The plot of Antichrist involves a married couple whose small boy dies in a mysterious, gory accident at the beginning of the film, which somehow sets off a white-knuckle orgy of perverted violence. But really, who cares about the plot? Everyone's holding their breath waiting for the classic von Trier climax, which, this time, involves rusty garden tools. We won't give anything away, but we will note that von Trier, in an interview given to Splatter magazine, said 'The last scene blows away everything I've done up until now, and makes Violent Shit look like a fuckin' Sunday school play!' He then added, 'I am the best film director in the world!'
What-ever, Larsy. But your latest sounds, well, Trier-fying!
...is Arte's Das Gesetz von Las Vegas. This is a series of five two-hour documentaries about real criminal cases in Las Vegas. I watched the fourth installment online (HT A.M.; thanks for the links!) and was deeply impressed. The fifth and final installment of this series airs tonight at 20:40, and I strongly recommend it. The fourth episode involved the murder trial of De Rac Hanley, a 71-year-old alcoholic living in public housing for senior citizens. For reasons that are never really made clear, Hanley viciously stabbed one of his neighbors to death in Hanley's own apartment. The victim a 70-year-old man who, Hanley claims, had made sexual advances toward him. Hanley is put on trial in Clark County, Nevada for murder.
He is assigned two public defenders (Pflichtverteidiger, lawyers who work for an agency that represents indigent clients) from the local Public Defender (PD) office, and is prosecuted by two relatively young prosecutors. We see both sides preparing for the case: tracking down witnesses, lining up testimony from pathologists and psychologists, and honing their trial strategy. The defense lawyers travel quite a bit to track down people who might be able to shed light on Hanley's history and state of mind. Not only do they learn quite a bit about him, they also bring him back into touch with his estranged wife and daughter, who attend most of the trial. We see photos of Hanley in better days, when he cut a dashing figure as an Irish immigrant with a taste for adventure. Injuries, and the addiction to alcohol and painkillers that developed out of them, laid him low. We learn much less about the victim, but not for lack of trying; nobody can find any of his living relatives. The last part of the film traces Hanley's trial to its sobering conclusion. The film was fascinating, funny, and quite moving at times.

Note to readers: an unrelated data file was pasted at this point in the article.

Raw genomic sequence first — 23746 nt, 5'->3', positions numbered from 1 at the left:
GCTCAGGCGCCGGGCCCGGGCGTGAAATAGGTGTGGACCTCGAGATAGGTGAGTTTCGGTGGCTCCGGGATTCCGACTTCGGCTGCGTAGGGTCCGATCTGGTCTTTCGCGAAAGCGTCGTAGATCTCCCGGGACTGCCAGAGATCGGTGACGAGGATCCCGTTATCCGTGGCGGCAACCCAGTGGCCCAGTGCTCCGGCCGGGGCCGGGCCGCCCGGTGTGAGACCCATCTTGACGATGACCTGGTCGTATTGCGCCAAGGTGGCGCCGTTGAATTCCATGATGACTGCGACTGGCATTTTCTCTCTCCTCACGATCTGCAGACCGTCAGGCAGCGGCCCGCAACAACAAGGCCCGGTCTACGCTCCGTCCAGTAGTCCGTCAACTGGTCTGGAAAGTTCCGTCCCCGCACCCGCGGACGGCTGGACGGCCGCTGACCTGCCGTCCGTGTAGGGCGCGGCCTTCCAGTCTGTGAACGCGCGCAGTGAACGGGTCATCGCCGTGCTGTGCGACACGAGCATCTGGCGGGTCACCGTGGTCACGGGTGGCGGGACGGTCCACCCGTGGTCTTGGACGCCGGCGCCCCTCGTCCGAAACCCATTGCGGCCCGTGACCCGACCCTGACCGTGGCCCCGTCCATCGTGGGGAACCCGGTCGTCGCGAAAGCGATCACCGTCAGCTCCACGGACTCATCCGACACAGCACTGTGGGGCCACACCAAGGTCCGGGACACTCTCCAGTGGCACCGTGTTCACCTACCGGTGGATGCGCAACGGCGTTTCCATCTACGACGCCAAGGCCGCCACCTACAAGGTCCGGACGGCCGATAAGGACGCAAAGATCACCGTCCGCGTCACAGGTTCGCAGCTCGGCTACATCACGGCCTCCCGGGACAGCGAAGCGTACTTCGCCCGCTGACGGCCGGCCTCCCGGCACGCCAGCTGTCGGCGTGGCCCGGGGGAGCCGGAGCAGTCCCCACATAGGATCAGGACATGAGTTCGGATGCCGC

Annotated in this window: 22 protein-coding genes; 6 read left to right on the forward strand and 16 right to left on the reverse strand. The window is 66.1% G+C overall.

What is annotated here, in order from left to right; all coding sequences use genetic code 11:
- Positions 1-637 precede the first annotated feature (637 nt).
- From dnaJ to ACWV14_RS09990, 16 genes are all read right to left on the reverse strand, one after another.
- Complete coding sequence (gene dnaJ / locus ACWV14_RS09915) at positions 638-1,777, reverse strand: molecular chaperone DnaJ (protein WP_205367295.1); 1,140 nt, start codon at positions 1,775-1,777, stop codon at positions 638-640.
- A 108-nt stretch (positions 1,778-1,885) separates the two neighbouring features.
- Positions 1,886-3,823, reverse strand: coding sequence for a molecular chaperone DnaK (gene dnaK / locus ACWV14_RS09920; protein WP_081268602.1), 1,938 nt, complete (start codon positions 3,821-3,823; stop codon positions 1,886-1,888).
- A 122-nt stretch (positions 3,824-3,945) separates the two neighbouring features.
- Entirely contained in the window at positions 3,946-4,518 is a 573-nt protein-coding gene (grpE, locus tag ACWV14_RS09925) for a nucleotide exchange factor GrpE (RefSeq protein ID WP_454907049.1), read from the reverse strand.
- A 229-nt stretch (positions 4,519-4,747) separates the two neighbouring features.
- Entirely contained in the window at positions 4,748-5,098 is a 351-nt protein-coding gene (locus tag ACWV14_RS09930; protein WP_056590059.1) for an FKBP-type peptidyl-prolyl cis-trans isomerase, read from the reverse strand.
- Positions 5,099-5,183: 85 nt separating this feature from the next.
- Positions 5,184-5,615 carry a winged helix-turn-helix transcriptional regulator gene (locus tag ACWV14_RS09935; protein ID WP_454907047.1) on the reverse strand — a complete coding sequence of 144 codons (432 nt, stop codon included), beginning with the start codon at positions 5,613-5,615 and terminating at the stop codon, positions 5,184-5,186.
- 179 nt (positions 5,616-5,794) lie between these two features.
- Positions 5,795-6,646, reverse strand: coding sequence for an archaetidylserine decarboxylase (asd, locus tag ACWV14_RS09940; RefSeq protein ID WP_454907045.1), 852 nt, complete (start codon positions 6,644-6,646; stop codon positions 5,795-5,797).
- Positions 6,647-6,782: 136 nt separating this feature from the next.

Three things make this series unusual, and really interesting:
- The filmmakers seem to have gotten pretty much unlimited access from all participants. We learn everybody's real name, and accompany camera crews into the houses of victims' relatives, alcoholics living in shelters, and respectable middle-class witnesses. We also see the prosecution and defense teams preparing their strategies. We are even permitted to see the defense lawyers conferring with their own client before trial, and deciding whether he should take the witness stand. As any lawyer knows, these conversations are strictly protected by the attorney-client privilege; seeing them onscreen is an unheard-of privilege for outsiders. The filmmakers must have gotten consent from dozens of people to get this level of access.
- We see the defense and the prosecution in about equal measure. The prosecutors have their own problems to deal with: recalcitrant witnesses, potential weaknesses in their case, sympathy factors, etc. The public defenders are very good. Judging from the morale, the amount of resources, and the skill of the courtroom presentation, the Clark County PD's office would seem to be doing an excellent job.
- Related to number 2, the documentary doesn't take sides; it's almost Wiseman-like in its neutrality. The prosecutors aren't portrayed as vengeance-driven ogres, as is usually the case in European documentaries about the American criminal justice system. Nor is the defendant portrayed as a misunderstood victim of circumstances. Nor is the crime he committed glossed over as if it were irrelevant: we see photos of the crime scene, which are not for the faint of heart. Most importantly, there is no voice-over, telling us what to think about what we've seen, helping us fit it all into the predictable, stuffy world-view of European cultural elites. The directory, Rémy Burkel, simply allows the viewer to make up his or her mind about the case. Europeans will surely be surprised by much of what they see, but no narrator takes their hand and patiently instructs them as to why they should disapprove of it. For this blessed omission alone, Burkel deserves a shower of accolades
Well, if I haven't convinced you yet, at least I've done my best. Arte, to their eternal credit, seems to have put together a bunch of online special features, including a 'hypervideo' of the series that gives you extra access to background information. If you do watch the show, tell me what you thought of it in comments, please.